EMS provider Air Methods (Booth No. 1929) will not be taking deliveries of any more new Bell 429s beyond the single unit it received in October, according to CEO Aaron Todd. Air Methods was the 429’s launch customer and since 2004 it had held letters of intent for up to 15. Another helicopter EMS company acquired by Air Methods in 2007, CJ Systems, had letters for another 10.
AgustaWestland has begun delivering a tailored version of the AW109S Grand to Swiss air rescue organization Rega. The Da Vinci, the result of a set of specifications issued by Rega to replace its A109 K2s, is thus not offered to other customers.
The European Aviation Safety Agency (EASA) is changing its voluntary operational evaluations to mandatory operational suitability (OS) approvals for new aircraft designs. This appears as an extension of type certification, at additional cost to manufacturers. The new rule will take effect in 2012.
Bell Helicopter Textron of Fort Worth, Texas, delivered the first Bell 429 customer aircraft to launch customer Air Methods on August 1, after which S/N 57006 flew south from Bell’s assembly facility in Mirabel, Quebec, to Mercy Hospital in Des Moines, Iowa.
Following Transport Canada certification and FAA validation of the Bell 429 in July, Bell Helicopter Textron of Fort Worth, Texas, delivered the first aircraft, S/N 57006, to launch customer Air Methods on August 1. The current Bell 429 fleet (two prototypes, three flight test and two customer aircraft) has accumulated more than 2,200 hours.
Bell Helicopter received Transport Canada certification for its long-awaited new light twin, the 429, last month. The company also announced that it had completed FAA certification requirements. Deliveries of the twin Pratt & Whitney Canada PW207DI-powered, $4.865 million (2007 $) helicopter were scheduled to begin last month.
Bell Helicopter on July 1 announced that it received FAA and Transport Canada certification for its long awaited Bell 429 light twin. Deliveries of the twin Pratt & Whitney Canada PW207DI-powered, $4.865 million (2007 dollars) helicopter are scheduled to begin later this month. Bell holds more than 300 customer purchase letters of intent for the 429 and is in the process of converting them to firm orders.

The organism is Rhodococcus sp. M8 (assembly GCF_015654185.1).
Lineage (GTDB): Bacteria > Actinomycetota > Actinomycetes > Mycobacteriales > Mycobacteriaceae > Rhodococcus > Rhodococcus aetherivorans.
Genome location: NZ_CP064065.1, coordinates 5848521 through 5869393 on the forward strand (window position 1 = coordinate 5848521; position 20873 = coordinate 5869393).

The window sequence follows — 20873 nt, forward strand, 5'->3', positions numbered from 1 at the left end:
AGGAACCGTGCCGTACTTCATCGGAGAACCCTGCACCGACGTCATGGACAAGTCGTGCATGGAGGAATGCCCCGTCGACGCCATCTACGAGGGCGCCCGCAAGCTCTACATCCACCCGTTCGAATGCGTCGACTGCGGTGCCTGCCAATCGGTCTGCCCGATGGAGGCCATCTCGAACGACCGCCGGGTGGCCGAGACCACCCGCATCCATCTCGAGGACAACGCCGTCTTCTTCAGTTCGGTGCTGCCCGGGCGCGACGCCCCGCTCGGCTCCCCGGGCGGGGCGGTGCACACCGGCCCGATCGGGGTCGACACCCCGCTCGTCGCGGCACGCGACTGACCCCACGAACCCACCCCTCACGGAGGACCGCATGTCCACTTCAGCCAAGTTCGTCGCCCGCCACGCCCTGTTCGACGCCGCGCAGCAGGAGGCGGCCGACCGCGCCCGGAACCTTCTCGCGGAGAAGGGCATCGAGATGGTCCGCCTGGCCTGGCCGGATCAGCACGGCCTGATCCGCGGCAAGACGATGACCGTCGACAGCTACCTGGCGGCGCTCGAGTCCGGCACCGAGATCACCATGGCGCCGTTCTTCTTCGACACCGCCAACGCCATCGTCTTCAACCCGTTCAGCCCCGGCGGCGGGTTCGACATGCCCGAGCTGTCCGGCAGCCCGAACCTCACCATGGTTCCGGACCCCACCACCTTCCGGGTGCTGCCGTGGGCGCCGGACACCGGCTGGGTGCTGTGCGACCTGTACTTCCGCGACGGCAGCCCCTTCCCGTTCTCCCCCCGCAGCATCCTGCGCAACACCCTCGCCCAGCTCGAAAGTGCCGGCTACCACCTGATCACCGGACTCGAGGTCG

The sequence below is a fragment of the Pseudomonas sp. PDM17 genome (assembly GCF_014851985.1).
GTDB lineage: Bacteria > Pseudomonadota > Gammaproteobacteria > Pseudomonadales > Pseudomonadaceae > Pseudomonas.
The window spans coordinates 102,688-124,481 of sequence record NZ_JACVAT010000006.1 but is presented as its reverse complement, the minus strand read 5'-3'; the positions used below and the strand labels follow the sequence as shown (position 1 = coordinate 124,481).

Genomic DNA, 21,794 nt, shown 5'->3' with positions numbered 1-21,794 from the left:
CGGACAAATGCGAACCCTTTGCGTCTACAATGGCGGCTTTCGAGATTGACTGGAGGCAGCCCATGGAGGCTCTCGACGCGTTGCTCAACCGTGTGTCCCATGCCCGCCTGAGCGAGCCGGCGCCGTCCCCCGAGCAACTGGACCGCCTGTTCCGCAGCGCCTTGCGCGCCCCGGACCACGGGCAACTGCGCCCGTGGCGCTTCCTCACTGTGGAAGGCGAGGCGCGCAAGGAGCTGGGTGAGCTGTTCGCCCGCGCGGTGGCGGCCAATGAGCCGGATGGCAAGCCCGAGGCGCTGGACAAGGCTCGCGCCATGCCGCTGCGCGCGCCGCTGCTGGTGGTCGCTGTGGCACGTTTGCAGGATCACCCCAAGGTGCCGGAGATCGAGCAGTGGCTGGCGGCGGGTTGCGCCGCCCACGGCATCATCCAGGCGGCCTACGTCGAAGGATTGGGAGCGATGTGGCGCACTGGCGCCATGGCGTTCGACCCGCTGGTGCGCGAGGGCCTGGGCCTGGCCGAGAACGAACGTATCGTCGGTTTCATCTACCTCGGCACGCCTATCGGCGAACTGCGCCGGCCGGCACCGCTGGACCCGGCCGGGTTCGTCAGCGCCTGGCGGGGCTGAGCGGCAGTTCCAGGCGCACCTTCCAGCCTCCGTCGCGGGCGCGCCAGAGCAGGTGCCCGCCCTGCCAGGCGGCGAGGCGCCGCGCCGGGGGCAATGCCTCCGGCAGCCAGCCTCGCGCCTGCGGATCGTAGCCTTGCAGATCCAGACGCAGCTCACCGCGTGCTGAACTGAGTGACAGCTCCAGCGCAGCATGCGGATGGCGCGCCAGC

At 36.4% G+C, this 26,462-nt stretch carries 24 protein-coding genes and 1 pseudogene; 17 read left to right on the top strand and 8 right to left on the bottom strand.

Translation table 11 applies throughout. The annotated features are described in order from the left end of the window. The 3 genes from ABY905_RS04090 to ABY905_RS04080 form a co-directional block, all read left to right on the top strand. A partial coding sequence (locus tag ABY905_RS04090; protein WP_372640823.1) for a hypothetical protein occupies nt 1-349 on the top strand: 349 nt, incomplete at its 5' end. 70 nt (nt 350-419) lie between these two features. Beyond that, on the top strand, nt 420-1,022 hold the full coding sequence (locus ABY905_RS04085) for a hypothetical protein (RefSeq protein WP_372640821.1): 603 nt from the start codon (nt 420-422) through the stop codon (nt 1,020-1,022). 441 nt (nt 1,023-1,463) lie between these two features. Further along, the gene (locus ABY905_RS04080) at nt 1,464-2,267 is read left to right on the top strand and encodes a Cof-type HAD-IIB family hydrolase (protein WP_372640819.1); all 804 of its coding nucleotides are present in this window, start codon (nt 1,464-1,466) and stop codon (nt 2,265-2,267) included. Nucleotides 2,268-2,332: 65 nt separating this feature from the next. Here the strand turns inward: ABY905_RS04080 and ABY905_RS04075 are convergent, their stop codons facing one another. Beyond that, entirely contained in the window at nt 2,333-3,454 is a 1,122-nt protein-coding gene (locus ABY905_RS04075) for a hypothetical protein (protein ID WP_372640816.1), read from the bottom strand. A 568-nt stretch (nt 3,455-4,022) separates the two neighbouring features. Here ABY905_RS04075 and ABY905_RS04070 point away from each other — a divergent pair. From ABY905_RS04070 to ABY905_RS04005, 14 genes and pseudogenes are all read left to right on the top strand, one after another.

By the time you read this, it is likely that Bell Helicopter will have received Transport Canada type certification for its twin-turbine Bell 429 light helicopter. Though not quite as likely, the FAA might also have validated Transport Canada’s TC, since the U.S. agency has been following the process closely.
Bell Helicopter Textron of Fort Worth, Texas, expects Transport Canada to issue the type certificate for the company’s twin-turbine Bell 429 light helicopter by the end of this month. Approval from U.S. and European authorities should follow just a few weeks after that.
Bell Helicopter has announced plans to reduce the environmental footprint of its products through the new Eco-Innovation initiative that will evaluate them throughout every stage of their lifecycle. The process will start with an assessment of the environmental impact of mining the raw materials used to manufacture the aircraft right through to the end of their service life.